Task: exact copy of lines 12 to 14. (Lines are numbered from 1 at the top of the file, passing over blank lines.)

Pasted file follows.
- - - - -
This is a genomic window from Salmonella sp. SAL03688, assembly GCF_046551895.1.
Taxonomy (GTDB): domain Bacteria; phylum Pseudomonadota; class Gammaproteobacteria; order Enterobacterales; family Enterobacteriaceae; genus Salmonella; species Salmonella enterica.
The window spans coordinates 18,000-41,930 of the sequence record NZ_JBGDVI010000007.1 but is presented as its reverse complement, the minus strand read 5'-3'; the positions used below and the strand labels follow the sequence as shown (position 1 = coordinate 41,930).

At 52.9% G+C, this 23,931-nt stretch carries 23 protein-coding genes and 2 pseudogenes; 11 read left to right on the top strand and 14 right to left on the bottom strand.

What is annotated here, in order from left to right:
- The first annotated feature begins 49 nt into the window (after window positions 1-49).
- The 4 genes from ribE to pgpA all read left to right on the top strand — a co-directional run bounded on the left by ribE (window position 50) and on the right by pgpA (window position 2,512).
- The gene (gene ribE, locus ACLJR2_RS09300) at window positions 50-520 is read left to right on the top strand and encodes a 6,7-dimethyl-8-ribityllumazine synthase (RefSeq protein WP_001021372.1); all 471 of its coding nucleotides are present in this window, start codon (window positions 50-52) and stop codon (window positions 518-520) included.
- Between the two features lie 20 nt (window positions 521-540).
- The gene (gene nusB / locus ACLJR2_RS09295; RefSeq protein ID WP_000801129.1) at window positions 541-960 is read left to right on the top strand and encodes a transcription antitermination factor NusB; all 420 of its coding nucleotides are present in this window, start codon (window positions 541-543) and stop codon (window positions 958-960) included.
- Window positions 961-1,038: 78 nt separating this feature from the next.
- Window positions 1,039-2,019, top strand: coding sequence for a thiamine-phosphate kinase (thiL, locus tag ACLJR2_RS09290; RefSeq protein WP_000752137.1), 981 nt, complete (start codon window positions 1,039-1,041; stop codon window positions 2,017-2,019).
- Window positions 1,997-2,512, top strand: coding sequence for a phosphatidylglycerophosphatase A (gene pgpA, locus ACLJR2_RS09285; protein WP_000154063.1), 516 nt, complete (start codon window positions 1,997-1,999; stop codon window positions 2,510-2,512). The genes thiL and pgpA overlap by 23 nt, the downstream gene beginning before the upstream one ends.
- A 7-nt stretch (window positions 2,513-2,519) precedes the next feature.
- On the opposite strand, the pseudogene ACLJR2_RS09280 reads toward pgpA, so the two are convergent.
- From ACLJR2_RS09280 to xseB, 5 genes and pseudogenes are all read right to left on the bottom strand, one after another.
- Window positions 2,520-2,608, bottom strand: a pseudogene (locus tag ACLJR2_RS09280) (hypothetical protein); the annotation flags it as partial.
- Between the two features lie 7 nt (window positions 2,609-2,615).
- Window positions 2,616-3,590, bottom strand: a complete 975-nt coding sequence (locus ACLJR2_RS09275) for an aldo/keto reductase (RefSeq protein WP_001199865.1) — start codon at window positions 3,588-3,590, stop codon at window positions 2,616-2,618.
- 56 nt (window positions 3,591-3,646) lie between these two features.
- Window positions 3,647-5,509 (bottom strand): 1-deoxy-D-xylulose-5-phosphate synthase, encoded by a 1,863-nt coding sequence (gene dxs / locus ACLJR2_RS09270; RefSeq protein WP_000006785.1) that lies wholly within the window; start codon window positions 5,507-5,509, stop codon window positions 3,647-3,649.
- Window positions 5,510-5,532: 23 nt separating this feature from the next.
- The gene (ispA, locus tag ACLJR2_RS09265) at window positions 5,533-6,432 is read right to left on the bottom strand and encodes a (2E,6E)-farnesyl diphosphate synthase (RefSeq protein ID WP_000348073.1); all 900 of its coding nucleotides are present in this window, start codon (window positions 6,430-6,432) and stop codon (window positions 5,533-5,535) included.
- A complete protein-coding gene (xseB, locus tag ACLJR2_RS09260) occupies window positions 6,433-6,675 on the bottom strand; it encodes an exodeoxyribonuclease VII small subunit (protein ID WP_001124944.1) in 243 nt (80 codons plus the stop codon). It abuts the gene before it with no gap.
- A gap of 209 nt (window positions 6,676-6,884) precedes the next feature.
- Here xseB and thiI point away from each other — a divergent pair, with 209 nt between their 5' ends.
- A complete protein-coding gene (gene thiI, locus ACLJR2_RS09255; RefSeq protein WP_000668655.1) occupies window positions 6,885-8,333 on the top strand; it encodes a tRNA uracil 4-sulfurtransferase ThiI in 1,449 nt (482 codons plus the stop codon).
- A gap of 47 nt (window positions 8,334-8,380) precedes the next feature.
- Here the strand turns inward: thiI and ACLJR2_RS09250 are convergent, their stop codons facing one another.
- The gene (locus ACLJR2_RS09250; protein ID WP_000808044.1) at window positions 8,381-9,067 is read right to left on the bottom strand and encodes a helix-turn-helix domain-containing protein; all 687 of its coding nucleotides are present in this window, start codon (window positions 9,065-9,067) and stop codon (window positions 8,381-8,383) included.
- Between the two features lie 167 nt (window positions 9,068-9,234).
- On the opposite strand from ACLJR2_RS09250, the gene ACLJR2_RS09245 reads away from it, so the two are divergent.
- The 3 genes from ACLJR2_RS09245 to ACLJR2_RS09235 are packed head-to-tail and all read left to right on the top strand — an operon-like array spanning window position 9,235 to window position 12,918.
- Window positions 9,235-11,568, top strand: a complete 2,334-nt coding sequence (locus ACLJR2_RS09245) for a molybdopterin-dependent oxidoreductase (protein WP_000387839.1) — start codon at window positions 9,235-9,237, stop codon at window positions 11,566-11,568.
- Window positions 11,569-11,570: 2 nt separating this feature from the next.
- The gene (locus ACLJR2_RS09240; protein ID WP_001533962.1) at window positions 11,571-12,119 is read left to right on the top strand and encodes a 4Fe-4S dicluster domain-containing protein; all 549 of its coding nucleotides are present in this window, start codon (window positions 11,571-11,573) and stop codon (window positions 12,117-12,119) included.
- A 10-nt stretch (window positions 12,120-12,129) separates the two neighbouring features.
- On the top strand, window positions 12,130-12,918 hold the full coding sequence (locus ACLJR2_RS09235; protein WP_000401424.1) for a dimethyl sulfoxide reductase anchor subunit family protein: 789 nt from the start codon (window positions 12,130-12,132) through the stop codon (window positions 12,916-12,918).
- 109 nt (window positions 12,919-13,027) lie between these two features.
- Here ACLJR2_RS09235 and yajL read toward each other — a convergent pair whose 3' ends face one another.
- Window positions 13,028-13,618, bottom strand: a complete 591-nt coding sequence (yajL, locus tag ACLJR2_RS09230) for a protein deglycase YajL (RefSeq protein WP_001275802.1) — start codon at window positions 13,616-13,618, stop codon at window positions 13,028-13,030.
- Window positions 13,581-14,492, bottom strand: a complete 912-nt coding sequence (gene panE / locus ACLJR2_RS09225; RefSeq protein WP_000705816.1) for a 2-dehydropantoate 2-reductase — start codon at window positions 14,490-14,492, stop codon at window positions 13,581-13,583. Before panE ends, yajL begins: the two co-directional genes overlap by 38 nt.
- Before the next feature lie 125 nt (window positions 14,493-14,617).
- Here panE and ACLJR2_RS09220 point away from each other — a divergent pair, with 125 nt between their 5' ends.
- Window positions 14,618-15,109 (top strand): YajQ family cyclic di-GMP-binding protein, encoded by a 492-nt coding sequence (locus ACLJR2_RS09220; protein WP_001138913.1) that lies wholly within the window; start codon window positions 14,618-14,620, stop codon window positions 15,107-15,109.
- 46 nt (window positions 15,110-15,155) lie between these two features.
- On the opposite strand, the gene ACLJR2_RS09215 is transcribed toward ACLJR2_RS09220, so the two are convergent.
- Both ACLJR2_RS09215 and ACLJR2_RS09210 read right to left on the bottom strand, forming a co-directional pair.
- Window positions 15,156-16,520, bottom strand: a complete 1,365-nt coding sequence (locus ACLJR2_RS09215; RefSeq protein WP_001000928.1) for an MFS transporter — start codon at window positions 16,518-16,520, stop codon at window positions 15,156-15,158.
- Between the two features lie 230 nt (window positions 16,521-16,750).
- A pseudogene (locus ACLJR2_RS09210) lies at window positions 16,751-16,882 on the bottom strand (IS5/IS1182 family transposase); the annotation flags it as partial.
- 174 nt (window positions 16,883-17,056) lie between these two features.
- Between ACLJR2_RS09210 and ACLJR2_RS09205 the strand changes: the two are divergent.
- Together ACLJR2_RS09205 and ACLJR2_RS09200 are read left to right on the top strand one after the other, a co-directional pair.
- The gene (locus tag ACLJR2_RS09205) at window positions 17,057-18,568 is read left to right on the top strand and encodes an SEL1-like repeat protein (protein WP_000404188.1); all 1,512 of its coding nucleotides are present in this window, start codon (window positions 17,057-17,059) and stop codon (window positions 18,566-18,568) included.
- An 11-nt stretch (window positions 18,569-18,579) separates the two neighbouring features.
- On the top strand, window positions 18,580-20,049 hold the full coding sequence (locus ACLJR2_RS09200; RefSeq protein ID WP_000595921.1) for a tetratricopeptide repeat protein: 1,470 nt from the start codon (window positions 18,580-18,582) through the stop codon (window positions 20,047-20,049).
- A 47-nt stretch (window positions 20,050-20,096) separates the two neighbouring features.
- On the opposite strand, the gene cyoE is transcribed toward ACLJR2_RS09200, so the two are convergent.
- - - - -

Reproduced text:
- Window positions 1,039-2,019, top strand: coding sequence for a thiamine-phosphate kinase (thiL, locus tag ACLJR2_RS09290; RefSeq protein WP_000752137.1), 981 nt, complete (start codon window positions 1,039-1,041; stop codon window positions 2,017-2,019).
- Window positions 1,997-2,512, top strand: coding sequence for a phosphatidylglycerophosphatase A (gene pgpA, locus ACLJR2_RS09285; protein WP_000154063.1), 516 nt, complete (start codon window positions 1,997-1,999; stop codon window positions 2,510-2,512). The genes thiL and pgpA overlap by 23 nt, the downstream gene beginning before the upstream one ends.
- A 7-nt stretch (window positions 2,513-2,519) precedes the next feature.